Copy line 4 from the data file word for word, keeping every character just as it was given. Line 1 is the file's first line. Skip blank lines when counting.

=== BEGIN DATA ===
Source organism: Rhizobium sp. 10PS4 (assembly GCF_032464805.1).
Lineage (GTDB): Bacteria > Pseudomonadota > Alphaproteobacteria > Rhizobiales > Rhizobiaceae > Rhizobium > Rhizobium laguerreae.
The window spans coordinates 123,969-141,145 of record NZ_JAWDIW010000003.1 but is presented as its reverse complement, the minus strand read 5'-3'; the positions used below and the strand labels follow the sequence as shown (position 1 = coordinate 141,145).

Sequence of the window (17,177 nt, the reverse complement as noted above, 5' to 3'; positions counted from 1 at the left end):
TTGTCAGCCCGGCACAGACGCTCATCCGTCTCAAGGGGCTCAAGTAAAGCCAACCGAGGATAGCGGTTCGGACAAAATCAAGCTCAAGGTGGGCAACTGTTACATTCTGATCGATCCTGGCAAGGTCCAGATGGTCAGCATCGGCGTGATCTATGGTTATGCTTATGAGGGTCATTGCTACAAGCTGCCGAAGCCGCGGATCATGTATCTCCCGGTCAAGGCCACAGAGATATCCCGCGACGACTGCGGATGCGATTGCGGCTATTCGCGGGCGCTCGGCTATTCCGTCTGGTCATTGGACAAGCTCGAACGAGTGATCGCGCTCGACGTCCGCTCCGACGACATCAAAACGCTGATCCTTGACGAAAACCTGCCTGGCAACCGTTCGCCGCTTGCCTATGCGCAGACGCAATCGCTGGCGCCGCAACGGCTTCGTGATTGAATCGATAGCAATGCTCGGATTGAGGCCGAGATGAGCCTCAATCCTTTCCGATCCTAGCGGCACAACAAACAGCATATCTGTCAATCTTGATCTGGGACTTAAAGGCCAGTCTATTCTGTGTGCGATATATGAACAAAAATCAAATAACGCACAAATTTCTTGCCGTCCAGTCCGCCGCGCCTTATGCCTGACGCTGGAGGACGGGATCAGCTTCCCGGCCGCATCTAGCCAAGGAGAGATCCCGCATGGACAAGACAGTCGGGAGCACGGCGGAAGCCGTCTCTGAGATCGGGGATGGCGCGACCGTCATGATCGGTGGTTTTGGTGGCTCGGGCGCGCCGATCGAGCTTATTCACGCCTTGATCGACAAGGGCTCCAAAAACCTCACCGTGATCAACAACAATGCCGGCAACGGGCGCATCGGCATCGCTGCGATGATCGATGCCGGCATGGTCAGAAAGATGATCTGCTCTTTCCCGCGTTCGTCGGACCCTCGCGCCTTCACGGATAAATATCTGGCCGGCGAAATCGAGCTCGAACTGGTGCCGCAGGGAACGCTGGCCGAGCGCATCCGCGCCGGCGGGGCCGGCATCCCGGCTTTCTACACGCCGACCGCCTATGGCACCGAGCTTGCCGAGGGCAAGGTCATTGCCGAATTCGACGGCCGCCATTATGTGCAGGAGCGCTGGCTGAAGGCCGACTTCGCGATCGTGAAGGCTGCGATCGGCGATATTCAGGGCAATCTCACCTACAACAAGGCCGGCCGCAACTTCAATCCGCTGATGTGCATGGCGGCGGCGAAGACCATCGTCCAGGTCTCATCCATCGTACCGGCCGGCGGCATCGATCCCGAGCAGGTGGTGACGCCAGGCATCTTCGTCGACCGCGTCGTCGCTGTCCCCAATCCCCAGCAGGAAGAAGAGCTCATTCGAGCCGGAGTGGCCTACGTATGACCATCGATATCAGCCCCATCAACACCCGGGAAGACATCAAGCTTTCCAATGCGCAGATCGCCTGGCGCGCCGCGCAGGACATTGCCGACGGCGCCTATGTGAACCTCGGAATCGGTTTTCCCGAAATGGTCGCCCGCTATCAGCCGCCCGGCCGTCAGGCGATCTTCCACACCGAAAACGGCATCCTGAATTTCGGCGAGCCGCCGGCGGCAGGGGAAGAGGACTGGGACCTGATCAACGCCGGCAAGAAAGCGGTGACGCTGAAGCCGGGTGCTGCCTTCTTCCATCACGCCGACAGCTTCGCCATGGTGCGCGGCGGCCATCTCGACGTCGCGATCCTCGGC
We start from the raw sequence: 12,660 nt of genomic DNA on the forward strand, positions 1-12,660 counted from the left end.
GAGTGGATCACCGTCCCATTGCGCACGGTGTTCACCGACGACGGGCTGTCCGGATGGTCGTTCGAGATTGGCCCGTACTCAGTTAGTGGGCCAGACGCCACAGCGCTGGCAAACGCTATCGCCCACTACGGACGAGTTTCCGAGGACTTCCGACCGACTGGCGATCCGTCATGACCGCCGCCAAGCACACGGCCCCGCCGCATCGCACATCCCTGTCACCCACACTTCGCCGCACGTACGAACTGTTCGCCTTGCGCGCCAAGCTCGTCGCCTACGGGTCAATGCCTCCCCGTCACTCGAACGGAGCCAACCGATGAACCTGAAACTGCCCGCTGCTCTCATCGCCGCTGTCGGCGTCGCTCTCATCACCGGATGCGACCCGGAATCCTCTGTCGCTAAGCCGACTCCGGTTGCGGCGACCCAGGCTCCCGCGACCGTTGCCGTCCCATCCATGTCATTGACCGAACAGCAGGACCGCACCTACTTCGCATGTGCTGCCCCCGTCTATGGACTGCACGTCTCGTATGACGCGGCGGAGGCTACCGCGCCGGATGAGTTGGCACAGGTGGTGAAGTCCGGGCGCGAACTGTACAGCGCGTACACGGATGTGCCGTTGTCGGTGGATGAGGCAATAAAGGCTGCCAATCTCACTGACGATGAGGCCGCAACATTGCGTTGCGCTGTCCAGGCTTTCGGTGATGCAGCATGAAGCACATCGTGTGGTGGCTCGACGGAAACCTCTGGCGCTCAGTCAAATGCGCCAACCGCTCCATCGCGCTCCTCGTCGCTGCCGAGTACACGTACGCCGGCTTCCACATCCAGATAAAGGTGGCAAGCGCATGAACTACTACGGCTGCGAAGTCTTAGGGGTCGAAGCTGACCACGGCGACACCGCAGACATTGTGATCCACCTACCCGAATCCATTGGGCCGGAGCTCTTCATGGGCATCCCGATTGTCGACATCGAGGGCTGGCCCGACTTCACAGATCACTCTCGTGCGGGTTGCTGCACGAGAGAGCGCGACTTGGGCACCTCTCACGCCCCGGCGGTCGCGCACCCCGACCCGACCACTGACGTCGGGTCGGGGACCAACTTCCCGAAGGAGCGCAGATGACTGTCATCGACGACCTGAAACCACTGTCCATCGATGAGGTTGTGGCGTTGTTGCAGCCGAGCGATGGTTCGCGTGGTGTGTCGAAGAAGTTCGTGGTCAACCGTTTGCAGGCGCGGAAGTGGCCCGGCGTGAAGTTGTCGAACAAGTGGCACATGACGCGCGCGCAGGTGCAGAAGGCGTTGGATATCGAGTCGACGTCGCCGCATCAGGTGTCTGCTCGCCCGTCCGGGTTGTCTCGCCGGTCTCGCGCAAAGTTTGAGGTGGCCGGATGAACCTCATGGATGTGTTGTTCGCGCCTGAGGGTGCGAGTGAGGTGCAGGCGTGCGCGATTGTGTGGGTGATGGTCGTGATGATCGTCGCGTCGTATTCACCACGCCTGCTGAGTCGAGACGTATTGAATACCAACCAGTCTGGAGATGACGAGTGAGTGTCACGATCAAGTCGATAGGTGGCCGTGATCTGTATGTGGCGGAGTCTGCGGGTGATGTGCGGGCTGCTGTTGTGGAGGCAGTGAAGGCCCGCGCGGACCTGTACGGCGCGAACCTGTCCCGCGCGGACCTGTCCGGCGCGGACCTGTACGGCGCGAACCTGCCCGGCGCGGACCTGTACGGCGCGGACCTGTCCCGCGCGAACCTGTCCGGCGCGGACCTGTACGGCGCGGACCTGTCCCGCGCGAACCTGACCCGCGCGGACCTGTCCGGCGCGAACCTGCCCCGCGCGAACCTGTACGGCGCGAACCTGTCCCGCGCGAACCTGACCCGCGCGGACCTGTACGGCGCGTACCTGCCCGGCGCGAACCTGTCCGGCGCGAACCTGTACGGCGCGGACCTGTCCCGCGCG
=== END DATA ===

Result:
Sequence of the window (17,177 nt, the reverse complement as noted above, 5' to 3'; positions counted from 1 at the left end):